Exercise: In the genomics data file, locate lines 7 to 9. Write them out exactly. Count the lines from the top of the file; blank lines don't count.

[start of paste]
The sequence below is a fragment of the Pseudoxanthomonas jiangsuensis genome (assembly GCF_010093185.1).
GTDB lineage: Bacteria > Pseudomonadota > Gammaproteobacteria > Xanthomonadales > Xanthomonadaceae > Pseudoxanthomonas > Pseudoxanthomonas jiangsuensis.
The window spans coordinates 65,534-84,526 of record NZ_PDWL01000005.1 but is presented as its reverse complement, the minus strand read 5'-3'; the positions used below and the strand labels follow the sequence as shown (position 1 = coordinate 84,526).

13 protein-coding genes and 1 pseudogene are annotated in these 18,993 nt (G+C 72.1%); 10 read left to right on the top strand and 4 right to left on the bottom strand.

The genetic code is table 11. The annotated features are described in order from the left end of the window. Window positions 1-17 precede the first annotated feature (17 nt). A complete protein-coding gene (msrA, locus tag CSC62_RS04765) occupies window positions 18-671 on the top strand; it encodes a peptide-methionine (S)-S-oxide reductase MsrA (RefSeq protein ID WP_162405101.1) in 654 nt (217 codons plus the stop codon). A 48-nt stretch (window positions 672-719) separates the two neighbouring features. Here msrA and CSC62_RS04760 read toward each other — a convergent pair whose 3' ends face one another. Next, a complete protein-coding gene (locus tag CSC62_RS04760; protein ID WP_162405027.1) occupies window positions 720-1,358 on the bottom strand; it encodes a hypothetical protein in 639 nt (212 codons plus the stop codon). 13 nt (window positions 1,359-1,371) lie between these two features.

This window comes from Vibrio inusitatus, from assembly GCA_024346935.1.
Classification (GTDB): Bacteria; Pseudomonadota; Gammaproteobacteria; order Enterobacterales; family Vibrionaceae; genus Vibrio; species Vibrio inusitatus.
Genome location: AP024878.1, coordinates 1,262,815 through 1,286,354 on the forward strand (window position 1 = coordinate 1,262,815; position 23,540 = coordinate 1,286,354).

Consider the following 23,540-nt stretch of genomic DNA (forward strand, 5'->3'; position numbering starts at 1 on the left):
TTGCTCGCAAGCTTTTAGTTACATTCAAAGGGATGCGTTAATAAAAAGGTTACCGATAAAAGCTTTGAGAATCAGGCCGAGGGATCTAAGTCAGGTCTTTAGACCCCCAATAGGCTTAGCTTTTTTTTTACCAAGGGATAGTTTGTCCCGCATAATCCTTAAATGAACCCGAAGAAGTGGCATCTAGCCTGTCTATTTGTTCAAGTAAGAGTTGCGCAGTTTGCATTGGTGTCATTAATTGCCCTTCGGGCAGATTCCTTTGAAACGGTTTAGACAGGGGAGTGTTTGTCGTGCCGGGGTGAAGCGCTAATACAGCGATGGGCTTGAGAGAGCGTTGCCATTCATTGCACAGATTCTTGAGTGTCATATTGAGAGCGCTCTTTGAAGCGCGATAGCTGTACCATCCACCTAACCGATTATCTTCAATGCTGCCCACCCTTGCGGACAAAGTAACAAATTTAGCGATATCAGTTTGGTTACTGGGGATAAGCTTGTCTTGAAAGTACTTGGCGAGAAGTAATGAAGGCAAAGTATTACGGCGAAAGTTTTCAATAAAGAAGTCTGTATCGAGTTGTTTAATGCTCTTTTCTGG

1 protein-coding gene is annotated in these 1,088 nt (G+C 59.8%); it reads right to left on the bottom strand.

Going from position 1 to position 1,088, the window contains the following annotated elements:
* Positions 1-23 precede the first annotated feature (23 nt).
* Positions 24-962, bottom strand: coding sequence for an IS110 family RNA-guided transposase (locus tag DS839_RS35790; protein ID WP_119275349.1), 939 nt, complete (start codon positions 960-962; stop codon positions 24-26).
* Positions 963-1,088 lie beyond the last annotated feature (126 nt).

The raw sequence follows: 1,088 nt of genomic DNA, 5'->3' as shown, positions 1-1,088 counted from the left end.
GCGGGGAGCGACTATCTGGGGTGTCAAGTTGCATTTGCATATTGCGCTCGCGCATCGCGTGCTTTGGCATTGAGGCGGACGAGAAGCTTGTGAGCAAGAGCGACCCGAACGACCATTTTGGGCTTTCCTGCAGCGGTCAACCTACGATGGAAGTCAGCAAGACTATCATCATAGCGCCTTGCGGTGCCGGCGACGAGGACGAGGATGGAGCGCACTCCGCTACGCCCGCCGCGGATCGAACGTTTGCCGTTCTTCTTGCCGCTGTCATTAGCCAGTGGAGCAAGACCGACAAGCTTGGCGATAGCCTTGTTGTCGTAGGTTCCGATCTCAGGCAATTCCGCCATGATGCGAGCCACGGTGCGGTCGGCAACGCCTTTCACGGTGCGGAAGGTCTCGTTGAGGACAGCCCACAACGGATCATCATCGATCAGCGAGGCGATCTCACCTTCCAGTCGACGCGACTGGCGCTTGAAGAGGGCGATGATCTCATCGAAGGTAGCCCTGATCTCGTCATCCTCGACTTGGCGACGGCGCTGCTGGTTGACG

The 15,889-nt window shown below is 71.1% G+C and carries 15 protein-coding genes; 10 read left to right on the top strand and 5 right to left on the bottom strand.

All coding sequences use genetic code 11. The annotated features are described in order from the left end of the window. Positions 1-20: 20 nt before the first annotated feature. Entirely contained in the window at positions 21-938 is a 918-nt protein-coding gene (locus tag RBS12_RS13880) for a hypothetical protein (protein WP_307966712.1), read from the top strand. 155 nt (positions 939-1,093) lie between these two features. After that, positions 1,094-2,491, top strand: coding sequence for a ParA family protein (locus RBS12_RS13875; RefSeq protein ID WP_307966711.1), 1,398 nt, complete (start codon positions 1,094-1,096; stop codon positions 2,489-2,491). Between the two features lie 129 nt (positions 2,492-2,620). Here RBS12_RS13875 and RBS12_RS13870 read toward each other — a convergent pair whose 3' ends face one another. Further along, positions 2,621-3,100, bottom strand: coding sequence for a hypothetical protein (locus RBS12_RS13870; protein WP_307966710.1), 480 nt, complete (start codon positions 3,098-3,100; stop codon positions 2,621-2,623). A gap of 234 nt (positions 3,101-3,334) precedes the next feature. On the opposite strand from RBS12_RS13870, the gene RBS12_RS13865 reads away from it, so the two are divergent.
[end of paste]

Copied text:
Classification (GTDB): Bacteria; Pseudomonadota; Gammaproteobacteria; order Enterobacterales; family Vibrionaceae; genus Vibrio; species Vibrio inusitatus.
Genome location: AP024878.1, coordinates 1,262,815 through 1,286,354 on the forward strand (window position 1 = coordinate 1,262,815; position 23,540 = coordinate 1,286,354).

Consider the following 23,540-nt stretch of genomic DNA (forward strand, 5'->3'; position numbering starts at 1 on the left):